Some buy-to-let (BTL) investors are facing a costly future.

Seven years ago, the then Chancellor announced a revised treatment of interest paid on BTL residential mortgages. Instead of the interest being fully offset against rent for income tax purposes, there would be a 20% tax credit for interest paid. This reduced the tax relief received by higher and additional rate taxpayers to basic rate. To limit the immediate effect of the change, the new system was phased in over four years, starting in April 2017.

In 2022, as interest rates have risen, the impact of these changes has been dramatic, compounded by sharply rising net interest costs, whose speed is not matched by increasing rents.

Energy ratings shift

Higher interest costs are not the only extra expenses that threaten BTL owners. A year ago, the Department for Business, Energy and Industrial Strategy (BEIS) launched a consultation on improving the energy performance of privately rented homes in England and Wales, with regulations originally expected this autumn. BEIS’s preferred option is:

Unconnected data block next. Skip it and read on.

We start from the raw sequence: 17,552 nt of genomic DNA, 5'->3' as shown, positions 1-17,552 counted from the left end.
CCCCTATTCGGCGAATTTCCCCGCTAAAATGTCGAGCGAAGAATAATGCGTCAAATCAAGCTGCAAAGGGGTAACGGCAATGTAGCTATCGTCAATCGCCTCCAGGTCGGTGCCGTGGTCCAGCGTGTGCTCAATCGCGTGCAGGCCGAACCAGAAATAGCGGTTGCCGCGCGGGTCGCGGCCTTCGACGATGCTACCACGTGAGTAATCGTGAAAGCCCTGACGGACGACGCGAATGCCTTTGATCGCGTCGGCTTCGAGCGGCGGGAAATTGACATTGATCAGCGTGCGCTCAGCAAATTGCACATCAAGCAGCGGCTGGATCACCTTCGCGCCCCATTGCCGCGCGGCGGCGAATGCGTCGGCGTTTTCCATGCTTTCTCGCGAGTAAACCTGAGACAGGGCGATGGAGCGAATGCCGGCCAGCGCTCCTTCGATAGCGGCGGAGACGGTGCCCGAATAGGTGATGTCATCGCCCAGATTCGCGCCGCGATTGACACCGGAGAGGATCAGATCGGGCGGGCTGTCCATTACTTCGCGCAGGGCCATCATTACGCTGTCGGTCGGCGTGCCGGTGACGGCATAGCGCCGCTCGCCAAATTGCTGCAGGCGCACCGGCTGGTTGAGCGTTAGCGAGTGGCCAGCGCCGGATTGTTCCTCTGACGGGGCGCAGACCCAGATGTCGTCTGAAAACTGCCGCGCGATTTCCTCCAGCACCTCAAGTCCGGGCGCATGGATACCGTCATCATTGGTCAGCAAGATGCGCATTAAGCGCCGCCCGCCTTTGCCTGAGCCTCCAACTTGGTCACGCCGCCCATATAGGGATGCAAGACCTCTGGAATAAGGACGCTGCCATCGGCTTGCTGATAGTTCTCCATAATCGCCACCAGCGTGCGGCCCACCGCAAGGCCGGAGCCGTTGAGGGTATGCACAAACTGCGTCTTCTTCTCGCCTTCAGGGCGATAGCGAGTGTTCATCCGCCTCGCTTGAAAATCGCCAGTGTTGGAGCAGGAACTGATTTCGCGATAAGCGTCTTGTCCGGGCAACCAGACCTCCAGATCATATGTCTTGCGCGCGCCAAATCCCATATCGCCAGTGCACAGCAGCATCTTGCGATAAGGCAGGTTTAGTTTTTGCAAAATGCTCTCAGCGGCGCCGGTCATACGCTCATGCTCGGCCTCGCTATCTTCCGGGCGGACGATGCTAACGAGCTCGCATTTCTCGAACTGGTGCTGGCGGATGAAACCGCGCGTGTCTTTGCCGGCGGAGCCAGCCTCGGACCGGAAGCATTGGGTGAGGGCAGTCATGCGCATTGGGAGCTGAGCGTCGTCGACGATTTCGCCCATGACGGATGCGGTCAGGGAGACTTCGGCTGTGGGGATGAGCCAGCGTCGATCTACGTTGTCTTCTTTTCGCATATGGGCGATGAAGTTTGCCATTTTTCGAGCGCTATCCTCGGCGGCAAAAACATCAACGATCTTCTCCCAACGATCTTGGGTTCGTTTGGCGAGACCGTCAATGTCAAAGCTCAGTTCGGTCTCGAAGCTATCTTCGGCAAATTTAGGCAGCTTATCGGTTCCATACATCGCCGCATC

• From 1 April 2025, a minimum energy performance certificate (EPC) rating of C would apply to properties with a new domestic tenancy or where an existing tenancy is renewed.
  • From 1 April 2028, all tenancies would be subject to the EPC C rating.

The consultation estimated that the average landlord would spend £4,700 per property to achieve the C rating. It also proposed an upper spending limit of £10,000, beyond which an exemption would apply from the rules. The combined effect of higher interest rates and higher EPC thresholds – and a six month rent freeze in Scotland – is something BTL investors should carefully assess now and factor them into future planning.

The Financial Conduct Authority does not regulate tax advice. Tax treatment varies according to individual circumstances and is subject to change.


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